In this context, we can resolve a problematic point in Hilchos Beis HaBechirah. Directly after stating the mitzvah to build a Sanctuary, the Rambam continues:

The Sanctuary which Moshe our teacher built is already described in the Torah. It was, however, only temporary in nature....

When [the Jewish people] entered Eretz [Yisrael], they erected the Sanctuary in Gilgal for the fourteen years in which they conquered and divided [the land]. After­wards, they came to Shiloh and built a structure of stone....

When Eli died, it was destroyed and they came to Nov and built a Sanctuary.18 When Shmuel died, it was de­stroyed and they came to Givon and built a Sanctuary. From Givon, they came to the [Divine Presence’s] eternal home.

The place of such statements in the Mishneh Torah is prob­lematic. Unlike the Talmud or the Midrashim which are general in content, the Mishneh Torah is exclusively a text of Halachah, Torah law. Points of ethics, philosophy, and history are men­tioned only when they are themselves halachos, specific direc­tives governing our conduct. Thus the question can be raised: What halachic points can be derived from the historical back­ground to the construction of the Beis HaMikdash?19

On the basis of the explanation given above, we can, how­ever, appreciate the sequence of these halachos: After the Ram­bam uses a prooftext which implies that the mitzvah of building a Sanctuary is not confined to one specific structure, he illus­trates this point by citing the various different intermediate stages through which our people’s observance of this mitzvah underwent.

Intermediate Way-Stations On the Path to Jerusalem

To return to the concept explained at the outset: The link­age of the mitzvah of con­structing a Sanctuary with the mitzvos of appointing a king and wiping out Amalek is also rele­vant with regard to the other structures mentioned by the Ram­bam.20 Our Rabbis state that “Moshe Rabbeinu served as a king,”21 and the construction of the Sanctuary followed the war in which Yehoshua defeated Amalek.22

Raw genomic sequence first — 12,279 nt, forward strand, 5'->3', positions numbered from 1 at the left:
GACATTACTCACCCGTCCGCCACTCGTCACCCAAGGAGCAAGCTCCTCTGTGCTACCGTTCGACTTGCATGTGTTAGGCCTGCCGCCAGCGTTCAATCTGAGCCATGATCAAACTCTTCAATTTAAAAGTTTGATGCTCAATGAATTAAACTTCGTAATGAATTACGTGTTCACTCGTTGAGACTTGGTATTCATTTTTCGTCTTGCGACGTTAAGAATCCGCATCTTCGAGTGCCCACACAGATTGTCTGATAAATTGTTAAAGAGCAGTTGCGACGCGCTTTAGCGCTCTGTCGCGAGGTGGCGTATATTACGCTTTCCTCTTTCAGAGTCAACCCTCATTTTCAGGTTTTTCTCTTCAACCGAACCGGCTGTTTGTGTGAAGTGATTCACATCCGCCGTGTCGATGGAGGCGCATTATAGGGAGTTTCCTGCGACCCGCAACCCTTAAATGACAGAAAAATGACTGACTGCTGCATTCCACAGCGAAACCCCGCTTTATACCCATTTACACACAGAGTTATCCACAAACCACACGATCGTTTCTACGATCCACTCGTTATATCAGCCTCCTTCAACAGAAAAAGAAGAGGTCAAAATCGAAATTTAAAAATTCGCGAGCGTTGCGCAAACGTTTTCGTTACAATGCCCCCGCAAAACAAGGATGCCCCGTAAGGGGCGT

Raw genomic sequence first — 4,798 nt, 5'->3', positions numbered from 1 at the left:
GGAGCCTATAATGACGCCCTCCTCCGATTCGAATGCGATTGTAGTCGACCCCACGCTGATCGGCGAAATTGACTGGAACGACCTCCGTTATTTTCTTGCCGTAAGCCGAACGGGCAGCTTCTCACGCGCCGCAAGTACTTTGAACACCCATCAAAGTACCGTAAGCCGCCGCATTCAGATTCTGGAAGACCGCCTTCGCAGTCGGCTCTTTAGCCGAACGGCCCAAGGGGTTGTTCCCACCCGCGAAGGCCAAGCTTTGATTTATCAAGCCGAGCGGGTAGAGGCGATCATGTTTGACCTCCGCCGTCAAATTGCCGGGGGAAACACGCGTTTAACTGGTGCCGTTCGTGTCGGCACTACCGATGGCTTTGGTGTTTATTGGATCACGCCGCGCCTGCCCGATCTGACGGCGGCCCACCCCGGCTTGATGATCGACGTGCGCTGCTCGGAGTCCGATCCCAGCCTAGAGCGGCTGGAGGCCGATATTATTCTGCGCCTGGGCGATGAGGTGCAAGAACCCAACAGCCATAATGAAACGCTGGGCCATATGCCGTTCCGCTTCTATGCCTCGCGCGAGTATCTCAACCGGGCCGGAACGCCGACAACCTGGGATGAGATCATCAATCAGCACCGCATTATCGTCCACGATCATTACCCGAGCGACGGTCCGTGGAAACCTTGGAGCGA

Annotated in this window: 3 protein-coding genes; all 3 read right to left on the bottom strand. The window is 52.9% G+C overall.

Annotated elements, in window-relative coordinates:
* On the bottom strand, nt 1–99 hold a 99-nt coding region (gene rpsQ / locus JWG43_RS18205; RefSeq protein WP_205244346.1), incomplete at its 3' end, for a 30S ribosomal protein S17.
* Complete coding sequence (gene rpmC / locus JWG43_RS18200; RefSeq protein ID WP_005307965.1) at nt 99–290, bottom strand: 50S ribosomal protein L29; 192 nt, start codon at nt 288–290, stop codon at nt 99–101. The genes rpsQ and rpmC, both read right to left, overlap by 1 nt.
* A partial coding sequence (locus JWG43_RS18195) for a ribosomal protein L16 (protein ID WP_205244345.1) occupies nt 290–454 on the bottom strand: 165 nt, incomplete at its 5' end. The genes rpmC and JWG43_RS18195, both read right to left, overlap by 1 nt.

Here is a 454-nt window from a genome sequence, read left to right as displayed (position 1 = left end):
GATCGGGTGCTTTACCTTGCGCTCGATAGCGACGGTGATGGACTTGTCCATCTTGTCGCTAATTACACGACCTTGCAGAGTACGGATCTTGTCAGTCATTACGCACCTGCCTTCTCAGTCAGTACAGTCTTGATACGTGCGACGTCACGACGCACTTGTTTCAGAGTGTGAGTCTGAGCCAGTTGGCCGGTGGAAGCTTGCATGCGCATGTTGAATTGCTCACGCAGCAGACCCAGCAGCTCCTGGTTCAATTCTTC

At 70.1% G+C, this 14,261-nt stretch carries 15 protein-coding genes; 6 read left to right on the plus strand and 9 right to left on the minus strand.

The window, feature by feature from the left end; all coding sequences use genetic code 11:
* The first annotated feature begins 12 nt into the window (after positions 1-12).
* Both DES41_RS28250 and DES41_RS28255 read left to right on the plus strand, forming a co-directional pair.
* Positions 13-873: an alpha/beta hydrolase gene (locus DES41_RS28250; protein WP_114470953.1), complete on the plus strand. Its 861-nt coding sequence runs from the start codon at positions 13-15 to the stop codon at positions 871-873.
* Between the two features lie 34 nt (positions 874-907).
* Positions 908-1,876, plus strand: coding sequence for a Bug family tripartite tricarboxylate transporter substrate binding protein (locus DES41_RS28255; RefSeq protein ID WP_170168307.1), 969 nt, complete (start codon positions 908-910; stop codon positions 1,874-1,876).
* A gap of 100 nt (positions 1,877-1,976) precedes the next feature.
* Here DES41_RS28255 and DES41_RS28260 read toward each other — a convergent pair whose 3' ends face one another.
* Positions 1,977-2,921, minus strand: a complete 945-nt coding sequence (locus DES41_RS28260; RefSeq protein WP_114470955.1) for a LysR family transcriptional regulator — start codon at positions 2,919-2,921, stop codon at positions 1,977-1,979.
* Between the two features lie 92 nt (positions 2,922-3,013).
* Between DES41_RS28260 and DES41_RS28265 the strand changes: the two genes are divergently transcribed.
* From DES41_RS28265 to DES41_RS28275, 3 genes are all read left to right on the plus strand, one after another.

The title “king” was also applied to Yehoshua23 who con­structed the Sanctuary at Shiloh, and to Shmuel,24 who con­structed the Sanctuary at Nov. We are unsure of the exact time of the construction of the Sanctuary at Givon. We may, how­ever, assume that one of the following — Shaul, David, or Shmuel, all of whom either served, or were described, as kings — was involved in its construction. Similarly, at the time these structures were built, the people had reached progressively more developed stages of being “at peace from the enemies around them.” Nevertheless, just as the monarchy and Israel’s peace had not been established in a complete manner at the time of these structures, these structures did not represent a complete manifestation of the indwelling of the Divine Presence, nor did they fulfill the ideal conception of a center for the sacrificial worship of the Jewish people.

It was not until “the king dwelt in his house, and G‑d brought him peace from all the enemies which surrounded him,” i.e., David had securely established the monarchy and brought peace to the land, that it was possible to build the Beis HaMikdash.

The Ultimate Beis HaMikdash

Based on the above, we can appreciate one of the positive dimensions that will be pos­sessed by the Third Beis HaMikdash. That structure will be built by Mashiach,25 the ultimate Jewish monarch, and will be con­structed after he “wages the wars of G‑d, defeating all the nations around him.”26 Among these wars will be the total an­nihilation of Amalek.27 Thus, since in the Era of the Redemp­tion, the other two mitzvos, the appointment of a king and the destruction of Amalek, will have been fulfilled in a perfect mat­ter, this will contribute an added dimension of per­fection to the mitzvah of constructing the Beis HaMikdash.

We can hasten the coming of this era through our divine service. To explain: In chassidic thought,28 the appointment of a king is associated with developing inner bittul, nullifying oneself to G‑d. This in turn allows a person to “drive out” Amalek from his being, to free himself from pride, egotism, and other unde­sirable character traits. Such personal refinement allows him to proceed further and transform his person, his home, and his surroundings into a “sanctuary in microcosm,” in which the Divine Presence can rest.29

This will serve as a catalyst for change in the world at large. For each particular manifestation of the Divine Presence within the world hastens the coming of the time when the Divine Pres­ence will again be revealed, and not merely in microcosm. At that time, “the world will be filled with the knowledge of G‑d as the waters cover the ocean bed.”30 May this take place in the immediate future.

Adapted from Likkutei Sichos, Vol. VI, Terumah